Transcript“An immunity passport system would create a two-tier system because it would divide all of us into those who are immune to COVID-19 and those who are not. And the people who are immune will get all of the benefits and privileges that come with that while everybody else who's not immune will be in a second class status.” - Esha BhandariHow do we balance the reopening of the economy with public health and safety? Some have proposed an “immune passport” system, where those with proven COVID immunity could be cleared to resume normal work and life. This idea is not a new one — it has been tried once before during the 19th-century Yellow Fever epidemic. In today’s episode, we examine the insidious use of “immune privilege” during the Yellow Fever epidemic, its historical impacts, and its parallels to today. Our host, Dr. Celine Gounder, speaks with Dr. Juanita Mora, an allergist and immunologist practicing in Chicago, Dr. Kathryn Olivarius, professor of history at Stanford University, and Esha Bhandari senior staff attorney with the ACLU Speech, Privacy, and Technology Project.Nominations for the 2020 People's Choice Podcast Awards opened on July 1st. To show your support, please go to podcastawards.com and nominate us in the People’s Choice and Health categories.This podcast was created by Just Human Productions. We're powered and distributed by Simplecast. We're supported, in part, by listeners like you.#SARSCoV2 #COVID19 #COVID #coronavirus
Transcript“Just like cholera exposed the weaknesses in European society, COVID is doing the same for us. ...The bubonic plague and cholera for example were devastating pandemics, but they also lead to the creation of modern public health and sanitation. There’s still a chance for COVID to have its own silver linings, even if we can’t see them right now.” -Dr. Celine GounderPandemics have played a huge role in human history. The Black Death had huge implications for economics, politics, medicine, and religion, and it wasn’t the only disease to upend a civilization. In today’s episode of “Epidemic,” Dr. Celine Gounder speaks to Dr. Josh Loomis and Dr. Frank Snowden about a few examples of how disease shaped the world we live in today, and what those events might tell us about what to expect after the COVID pandemic ends. Josh Loomis is a microbiologist and the author of Epidemics: The Impact of Germs and Their Power Over Humanity. Frank Snowden is a Professor of History and the History of Medicine at Yale University.This podcast was created by Just Human Productions. We're powered and distributed by Simplecast. We're supported, in part, by listeners like you.#SARSCoV2 #COVID19 #COVID #coronavirus
Transcript“We all believe that we need a national plan in the face of a national emergency, a United response for the United States… We're all in these parts of the same country. You can't control the pandemic without some degree of coordination.” - Ed YongWhat kind of coordinated national response is required for a national health crisis like COVID-19? Today on "Epidemic," Dr. Celine Gounder speaks with Dr. Howard Koh, Professor of Public Health Leadership at the Harvard School of Public Health, and Ed Yong, staff writer for the Atlantic. They discuss the "patchwork pandemic" we are experiencing, where the country is divided on how it's responding to -- and being impacted by -- COVID-19. They'll examine the degree of federal leadership that is required for an effective COVID-19 response, and the consequences suffered from failing to implement a nationally coordinated plan.This podcast was created by Just Human Productions. We're powered and distributed by Simplecast. We're supported, in part, by listeners like you.#SARSCoV2 #COVID19 #COVID #coronavirus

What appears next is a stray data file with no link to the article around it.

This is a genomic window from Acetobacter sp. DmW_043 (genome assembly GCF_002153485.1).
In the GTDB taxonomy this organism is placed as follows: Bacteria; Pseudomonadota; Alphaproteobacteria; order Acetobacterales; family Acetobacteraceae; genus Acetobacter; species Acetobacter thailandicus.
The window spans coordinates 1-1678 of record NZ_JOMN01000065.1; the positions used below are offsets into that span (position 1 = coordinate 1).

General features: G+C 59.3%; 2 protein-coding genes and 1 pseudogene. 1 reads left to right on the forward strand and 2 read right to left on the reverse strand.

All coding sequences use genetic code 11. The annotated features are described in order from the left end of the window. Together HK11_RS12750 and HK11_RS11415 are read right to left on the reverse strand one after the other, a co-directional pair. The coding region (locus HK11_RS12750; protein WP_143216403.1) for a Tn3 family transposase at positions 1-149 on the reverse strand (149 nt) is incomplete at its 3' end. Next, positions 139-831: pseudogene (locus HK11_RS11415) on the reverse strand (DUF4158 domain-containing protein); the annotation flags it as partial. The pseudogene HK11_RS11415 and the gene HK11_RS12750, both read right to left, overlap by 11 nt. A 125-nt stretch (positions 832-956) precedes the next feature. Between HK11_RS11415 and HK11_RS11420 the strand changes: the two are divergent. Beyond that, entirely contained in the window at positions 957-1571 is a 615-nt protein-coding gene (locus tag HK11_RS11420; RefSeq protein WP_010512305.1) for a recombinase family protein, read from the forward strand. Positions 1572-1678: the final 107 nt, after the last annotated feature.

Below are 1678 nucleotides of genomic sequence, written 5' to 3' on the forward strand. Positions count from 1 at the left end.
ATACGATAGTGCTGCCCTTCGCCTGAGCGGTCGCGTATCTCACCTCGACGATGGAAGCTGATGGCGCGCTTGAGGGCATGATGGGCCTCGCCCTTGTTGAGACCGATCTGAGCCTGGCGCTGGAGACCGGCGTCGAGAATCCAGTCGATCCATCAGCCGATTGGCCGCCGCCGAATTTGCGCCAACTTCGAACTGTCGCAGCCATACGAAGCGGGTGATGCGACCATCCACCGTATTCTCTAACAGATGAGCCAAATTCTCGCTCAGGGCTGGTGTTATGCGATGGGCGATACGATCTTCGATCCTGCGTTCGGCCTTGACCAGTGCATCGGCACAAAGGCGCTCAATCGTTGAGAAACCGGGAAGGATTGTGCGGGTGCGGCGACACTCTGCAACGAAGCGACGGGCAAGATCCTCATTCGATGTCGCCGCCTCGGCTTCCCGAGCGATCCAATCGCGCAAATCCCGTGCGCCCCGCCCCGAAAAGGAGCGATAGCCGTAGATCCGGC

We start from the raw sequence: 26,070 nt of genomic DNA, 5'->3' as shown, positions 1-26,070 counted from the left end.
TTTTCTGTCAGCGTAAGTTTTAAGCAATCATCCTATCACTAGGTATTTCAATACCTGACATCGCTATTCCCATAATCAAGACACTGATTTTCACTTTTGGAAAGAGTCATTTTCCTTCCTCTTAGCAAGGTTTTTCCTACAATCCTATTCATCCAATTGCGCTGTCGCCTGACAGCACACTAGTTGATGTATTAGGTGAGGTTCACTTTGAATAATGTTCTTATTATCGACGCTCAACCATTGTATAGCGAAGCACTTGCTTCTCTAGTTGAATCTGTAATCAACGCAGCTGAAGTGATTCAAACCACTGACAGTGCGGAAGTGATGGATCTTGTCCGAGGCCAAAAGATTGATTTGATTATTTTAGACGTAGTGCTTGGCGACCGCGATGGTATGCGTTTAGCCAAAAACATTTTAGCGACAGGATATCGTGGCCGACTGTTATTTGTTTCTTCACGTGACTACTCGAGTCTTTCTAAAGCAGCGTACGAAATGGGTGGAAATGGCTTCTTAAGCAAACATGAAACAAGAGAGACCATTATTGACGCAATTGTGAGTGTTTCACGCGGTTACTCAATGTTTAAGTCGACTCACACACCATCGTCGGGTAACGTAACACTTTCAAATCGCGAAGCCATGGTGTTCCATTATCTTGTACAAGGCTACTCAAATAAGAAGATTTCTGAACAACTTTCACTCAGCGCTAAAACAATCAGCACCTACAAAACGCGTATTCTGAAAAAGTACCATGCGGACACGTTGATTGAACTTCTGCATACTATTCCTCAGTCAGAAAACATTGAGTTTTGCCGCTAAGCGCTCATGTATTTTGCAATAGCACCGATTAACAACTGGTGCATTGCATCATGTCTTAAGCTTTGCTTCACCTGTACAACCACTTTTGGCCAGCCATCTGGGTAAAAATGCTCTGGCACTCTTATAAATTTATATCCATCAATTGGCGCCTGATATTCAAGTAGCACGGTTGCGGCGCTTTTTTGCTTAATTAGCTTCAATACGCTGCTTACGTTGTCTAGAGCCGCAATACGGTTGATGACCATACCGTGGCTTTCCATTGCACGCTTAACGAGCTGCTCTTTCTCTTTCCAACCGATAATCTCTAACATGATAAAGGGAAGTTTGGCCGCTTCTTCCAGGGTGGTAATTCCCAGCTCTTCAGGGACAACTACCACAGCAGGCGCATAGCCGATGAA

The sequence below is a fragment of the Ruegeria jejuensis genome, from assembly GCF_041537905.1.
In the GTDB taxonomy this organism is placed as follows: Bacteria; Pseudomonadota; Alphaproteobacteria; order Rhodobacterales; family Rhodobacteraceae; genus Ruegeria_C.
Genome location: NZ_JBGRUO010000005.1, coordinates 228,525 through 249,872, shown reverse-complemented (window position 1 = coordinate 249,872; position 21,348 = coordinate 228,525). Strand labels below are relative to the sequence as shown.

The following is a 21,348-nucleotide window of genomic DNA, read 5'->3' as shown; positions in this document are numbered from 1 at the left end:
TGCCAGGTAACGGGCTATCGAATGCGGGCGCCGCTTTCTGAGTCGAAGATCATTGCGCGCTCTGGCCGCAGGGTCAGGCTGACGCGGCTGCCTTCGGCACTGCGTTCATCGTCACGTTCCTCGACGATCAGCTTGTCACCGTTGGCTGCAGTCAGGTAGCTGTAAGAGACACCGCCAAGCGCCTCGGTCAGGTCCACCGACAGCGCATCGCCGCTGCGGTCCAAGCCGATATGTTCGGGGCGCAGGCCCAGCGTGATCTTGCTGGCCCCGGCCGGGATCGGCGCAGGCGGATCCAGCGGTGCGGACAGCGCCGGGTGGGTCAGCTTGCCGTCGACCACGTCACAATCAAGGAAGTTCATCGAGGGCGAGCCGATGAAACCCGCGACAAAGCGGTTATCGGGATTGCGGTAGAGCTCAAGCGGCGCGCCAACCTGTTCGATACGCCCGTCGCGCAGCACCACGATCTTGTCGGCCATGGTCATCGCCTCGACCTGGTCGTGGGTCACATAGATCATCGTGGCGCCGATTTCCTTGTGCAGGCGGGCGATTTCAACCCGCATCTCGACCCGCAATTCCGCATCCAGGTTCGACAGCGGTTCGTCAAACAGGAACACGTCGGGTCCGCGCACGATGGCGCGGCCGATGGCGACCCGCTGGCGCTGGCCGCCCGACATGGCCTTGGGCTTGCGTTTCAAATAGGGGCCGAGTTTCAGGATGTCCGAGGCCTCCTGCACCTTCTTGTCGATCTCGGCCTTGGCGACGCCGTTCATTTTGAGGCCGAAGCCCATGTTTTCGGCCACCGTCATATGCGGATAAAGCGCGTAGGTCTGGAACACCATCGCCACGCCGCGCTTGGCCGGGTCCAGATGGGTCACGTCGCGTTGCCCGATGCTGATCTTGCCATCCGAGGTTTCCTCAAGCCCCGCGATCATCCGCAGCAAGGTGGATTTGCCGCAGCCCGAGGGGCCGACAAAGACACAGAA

Transcript“Despite all of those other cues, my white coat, my scrubs, you know, somebody just looked out the window and saw danger. And even the officers who came to talk to me couldn't override their biases that said danger.  And this is not a unique experience at all. I have friends, particularly black men who have trained at some of the best institutions in the country, that not only have these experiences with police, they have these experience with campus police as they're walking around, like going into research labs with their ID badges on. It is like this is a shared experience.”-Kafui Dzirasa, M.D., Ph.D.Today on "Epidemic," we will be hearing a bonus episode from our sister podcast, "American Diagnosis" about some of the issues around race and racism in medicine. In this episode, Dr. Celine Gounder speaks with Dr. Kafui Dzirasa, a psychiatrist and NIH-funded brain researcher at Duke University, about his journey climbing to the heights of biomedical research in the United States as a first-generation immigrant and a black man. We’ll hear how the legacy of slavery continues in science and medicine, Kaf’s advice on finding mentors, and how he’s handling the pandemic as a scientist and an African American.This podcast was created by Just Human Productions. We're powered and distributed by Simplecast. We're supported, in part, by listeners like you.#BlackLivesMatter #BLM #BlackInTheIvory
Transcript“So when will it come back? You know, I'm a historian, so I'm uncomfortable with predicting the future, but as a doctor, if I were making a prognosis, I would say it's going to come back.” — Dr. Howard Markel“It does get weary when you see the same mistakes being made over and over and over again. And many of the mistakes of past pandemics are being made today, particularly in how we're administering and reacting to it.“ — Dr. Howard MarkelWith states gradually starting to re-open, many are wondering whether we will face a second wave of infections. In today’s episode, Dr. Celine Gounder speaks with Dr. Howard Markel, a physician and medical historian at the University of Michigan School of Public Health. They ask the question: can history help us prepare for the future? They discuss the lessons that the Influenza Pandemic of 1918 can teach us about COVID-19, and consider whether the history of the 1918 pandemic is repeating itself in present day.This podcast was created by Just Human Productions. We're powered and distributed by Simplecast. We're supported, in part, by listeners like you.#SARSCoV2 #COVID19 #COVID #coronavirus